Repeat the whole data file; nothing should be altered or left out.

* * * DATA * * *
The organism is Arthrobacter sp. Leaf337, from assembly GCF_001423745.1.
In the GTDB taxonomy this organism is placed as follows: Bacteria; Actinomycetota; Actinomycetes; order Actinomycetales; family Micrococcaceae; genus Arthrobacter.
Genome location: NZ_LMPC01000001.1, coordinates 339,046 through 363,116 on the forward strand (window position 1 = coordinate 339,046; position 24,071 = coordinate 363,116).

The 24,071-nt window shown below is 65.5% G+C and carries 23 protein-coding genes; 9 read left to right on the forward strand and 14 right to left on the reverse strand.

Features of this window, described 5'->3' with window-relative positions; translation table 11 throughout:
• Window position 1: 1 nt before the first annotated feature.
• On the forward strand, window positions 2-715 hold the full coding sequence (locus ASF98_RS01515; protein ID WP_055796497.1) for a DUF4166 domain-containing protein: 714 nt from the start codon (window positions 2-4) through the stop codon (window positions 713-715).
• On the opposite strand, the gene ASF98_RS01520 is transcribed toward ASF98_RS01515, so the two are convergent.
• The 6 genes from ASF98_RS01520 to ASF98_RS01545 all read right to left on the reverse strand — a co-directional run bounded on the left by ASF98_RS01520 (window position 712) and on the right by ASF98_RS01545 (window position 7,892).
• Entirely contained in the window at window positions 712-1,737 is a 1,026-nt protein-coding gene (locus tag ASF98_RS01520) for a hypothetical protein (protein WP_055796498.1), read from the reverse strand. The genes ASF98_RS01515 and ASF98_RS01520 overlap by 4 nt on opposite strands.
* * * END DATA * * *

The organism is Arthrobacter sp. Leaf337, from assembly GCF_001423745.1.
In the GTDB taxonomy this organism is placed as follows: Bacteria; Actinomycetota; Actinomycetes; order Actinomycetales; family Micrococcaceae; genus Arthrobacter.
Genome location: NZ_LMPC01000001.1, coordinates 339,046 through 363,116 on the forward strand (window position 1 = coordinate 339,046; position 24,071 = coordinate 363,116).

The 24,071-nt window shown below is 65.5% G+C and carries 23 protein-coding genes; 9 read left to right on the forward strand and 14 right to left on the reverse strand.

Features of this window, described 5'->3' with window-relative positions; translation table 11 throughout:
• Window position 1: 1 nt before the first annotated feature.
• On the forward strand, window positions 2-715 hold the full coding sequence (locus ASF98_RS01515; protein ID WP_055796497.1) for a DUF4166 domain-containing protein: 714 nt from the start codon (window positions 2-4) through the stop codon (window positions 713-715).
• On the opposite strand, the gene ASF98_RS01520 is transcribed toward ASF98_RS01515, so the two are convergent.
• The 6 genes from ASF98_RS01520 to ASF98_RS01545 all read right to left on the reverse strand — a co-directional run bounded on the left by ASF98_RS01520 (window position 712) and on the right by ASF98_RS01545 (window position 7,892).
• Entirely contained in the window at window positions 712-1,737 is a 1,026-nt protein-coding gene (locus tag ASF98_RS01520) for a hypothetical protein (protein WP_055796498.1), read from the reverse strand. The genes ASF98_RS01515 and ASF98_RS01520 overlap by 4 nt on opposite strands.